BY MICHELLE HOFMANN
Back to Basics
Two years ago, Jeff Quintin closed 82 transactions and grabbed a spot as the top salespeople in Ocean City, N.J., a competitive island resort with 500 full-time sales associates and 23 real estate brokerage companies. It also got him a spot in REALTOR Magazine’s first ever “30 under 30” article profiling top young real estate professionals.
Back then, it seems his goal was simple: continue to be number one. But being the top producer created its own dilemma: how do you stay on top once you get there?
“When you start to get a lot of deals, the new challenge is being able to manage your current pendings and still go out and grab new business,” says Quintin, who sells an average of two homes per week. “Maintaining the production level can be difficult, and the whole transaction can bog you down.”
Stepping safely through that bog required change. So Quintin got organized. He starting following a daily schedule—prospecting from 8:30 a.m. until noon, then returning calls and negotiating contracts in the afternoon, hired a licensed closing coordinator, and developed a business plan to help him focus on income-income producing activities. “I concentrate on time-management; when I am here, I work,” he says.
Part of Quintin’s new-found concentration comes from an added sense of responsibility. “I got married in September, so my focus has changed,” he says. “Now, once I set a goal, I figure out a way to get there and then break that plan down to monthly, weekly, and daily goals. As long as I can achieve each daily goal, I know I’ll get closer and closer to my main goal. I am focusing harder to make the next 10 years the best they can be. If I put my time in now, I can retire by 40.”
To keep himself sharp, Quintin works weekly with a personal coach to get feedback on marketing strategies and business decisions and help to keep his goals in sight. He also makes time for regular role playing activities with other tops salespeople to keep his listing and negotiating skills honed.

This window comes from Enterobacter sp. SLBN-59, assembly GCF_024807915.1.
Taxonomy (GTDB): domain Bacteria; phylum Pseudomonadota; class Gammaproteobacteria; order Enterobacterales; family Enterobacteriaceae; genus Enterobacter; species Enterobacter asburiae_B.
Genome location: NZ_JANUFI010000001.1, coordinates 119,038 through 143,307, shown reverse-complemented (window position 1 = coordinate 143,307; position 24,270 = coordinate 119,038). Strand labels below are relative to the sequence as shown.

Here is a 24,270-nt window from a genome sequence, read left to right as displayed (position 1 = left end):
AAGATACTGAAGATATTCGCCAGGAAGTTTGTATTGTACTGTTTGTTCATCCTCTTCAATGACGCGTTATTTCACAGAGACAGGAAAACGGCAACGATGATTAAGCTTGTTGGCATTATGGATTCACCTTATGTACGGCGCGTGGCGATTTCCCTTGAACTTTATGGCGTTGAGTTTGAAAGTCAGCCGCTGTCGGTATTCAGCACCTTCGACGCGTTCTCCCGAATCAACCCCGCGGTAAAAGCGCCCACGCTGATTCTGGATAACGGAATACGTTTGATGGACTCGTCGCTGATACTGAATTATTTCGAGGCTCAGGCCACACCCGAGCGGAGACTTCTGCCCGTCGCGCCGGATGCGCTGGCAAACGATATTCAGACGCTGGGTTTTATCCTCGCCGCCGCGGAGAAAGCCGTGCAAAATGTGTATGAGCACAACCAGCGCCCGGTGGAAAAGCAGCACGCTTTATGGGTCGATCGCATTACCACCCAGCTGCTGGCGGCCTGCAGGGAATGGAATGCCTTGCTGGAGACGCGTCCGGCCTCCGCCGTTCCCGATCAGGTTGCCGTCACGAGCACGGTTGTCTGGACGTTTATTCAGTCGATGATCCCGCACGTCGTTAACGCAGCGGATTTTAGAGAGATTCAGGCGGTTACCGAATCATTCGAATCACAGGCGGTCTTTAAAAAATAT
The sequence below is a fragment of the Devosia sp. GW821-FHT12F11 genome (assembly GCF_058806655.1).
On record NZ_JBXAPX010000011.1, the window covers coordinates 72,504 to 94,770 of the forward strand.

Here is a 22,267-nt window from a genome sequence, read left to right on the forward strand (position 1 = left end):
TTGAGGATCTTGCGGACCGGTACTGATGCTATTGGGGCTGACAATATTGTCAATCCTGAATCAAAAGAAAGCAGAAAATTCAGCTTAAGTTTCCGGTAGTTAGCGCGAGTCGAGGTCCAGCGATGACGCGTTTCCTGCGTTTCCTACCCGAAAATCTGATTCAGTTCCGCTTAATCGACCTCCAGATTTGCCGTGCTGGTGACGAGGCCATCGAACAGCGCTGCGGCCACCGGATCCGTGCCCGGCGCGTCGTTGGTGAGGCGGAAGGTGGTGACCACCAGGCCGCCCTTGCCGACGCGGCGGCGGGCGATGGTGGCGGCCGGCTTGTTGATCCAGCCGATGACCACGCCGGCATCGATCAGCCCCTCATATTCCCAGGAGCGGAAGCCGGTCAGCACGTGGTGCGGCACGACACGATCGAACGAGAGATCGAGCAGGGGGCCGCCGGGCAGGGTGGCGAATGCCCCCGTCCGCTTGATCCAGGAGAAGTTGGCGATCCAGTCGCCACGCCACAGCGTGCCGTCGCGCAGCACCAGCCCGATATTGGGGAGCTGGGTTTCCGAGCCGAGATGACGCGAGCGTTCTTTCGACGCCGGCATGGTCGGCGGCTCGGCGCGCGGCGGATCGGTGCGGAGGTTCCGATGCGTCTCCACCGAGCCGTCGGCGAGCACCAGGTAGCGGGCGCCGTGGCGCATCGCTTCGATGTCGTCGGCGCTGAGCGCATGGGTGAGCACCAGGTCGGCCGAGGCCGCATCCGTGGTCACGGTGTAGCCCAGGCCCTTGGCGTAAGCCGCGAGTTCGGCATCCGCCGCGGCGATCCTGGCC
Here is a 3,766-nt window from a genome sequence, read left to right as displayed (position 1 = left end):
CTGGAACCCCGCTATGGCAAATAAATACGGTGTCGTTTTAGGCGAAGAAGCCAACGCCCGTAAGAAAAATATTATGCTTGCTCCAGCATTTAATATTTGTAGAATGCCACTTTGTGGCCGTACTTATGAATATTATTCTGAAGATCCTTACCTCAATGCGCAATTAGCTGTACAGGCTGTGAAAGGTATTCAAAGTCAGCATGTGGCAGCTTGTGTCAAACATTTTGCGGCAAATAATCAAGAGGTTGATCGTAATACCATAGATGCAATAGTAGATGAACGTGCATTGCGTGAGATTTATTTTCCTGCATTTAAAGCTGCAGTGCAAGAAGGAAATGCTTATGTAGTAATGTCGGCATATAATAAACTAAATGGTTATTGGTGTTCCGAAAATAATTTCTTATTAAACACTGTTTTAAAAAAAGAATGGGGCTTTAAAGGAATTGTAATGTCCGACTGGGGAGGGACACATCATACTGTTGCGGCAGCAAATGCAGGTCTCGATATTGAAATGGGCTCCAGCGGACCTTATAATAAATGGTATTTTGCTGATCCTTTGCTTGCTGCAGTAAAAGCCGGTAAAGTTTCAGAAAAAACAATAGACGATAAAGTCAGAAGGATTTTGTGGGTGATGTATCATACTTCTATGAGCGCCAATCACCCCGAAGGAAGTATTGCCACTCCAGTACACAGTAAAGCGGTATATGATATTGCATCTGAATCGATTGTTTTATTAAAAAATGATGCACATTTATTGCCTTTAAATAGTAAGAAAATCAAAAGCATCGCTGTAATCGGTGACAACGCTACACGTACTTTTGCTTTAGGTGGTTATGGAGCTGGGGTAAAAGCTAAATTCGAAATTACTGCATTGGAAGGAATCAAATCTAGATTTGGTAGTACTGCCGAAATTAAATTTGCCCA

Streamlining his business has made it easier to service the customer, says Quintin and helped him close122 transaction sides (10 percent of his market) last year. The resulting $366 million in sales was more than double the $17.2 million he netted in 1999.
Two years ago when REALTOR Magazine interviewed him, technology and his Web site were big parts of Quintin’s marketing plan. These days, this relocation specialist has gone back to basics. “When you’re successful, you can get complacent. You’ve to keep going out and getting the business, not just wait to have it come to you. I get on the phone and prospect two to three hours each day. I concentrate on prospecting my past clients and customers for their referrals and encourage them to purchase additional investment properties,” he says. “I know that someone in every marketplace is going to buy or sell real estate every day. My job is to find them.” Referrals and additional business from past clients represented 57 percent of all Quintin’s transactions for 2001.
Hager Real Estate’s top producer says working and learning from other successful sales associates helps him stay at the top of his game. “I’ve been in the business for 10 years, but if I had to do it all over again, I would go to the top one or two people in my marketplace and ask if I could work for them and learn what they do,” he says.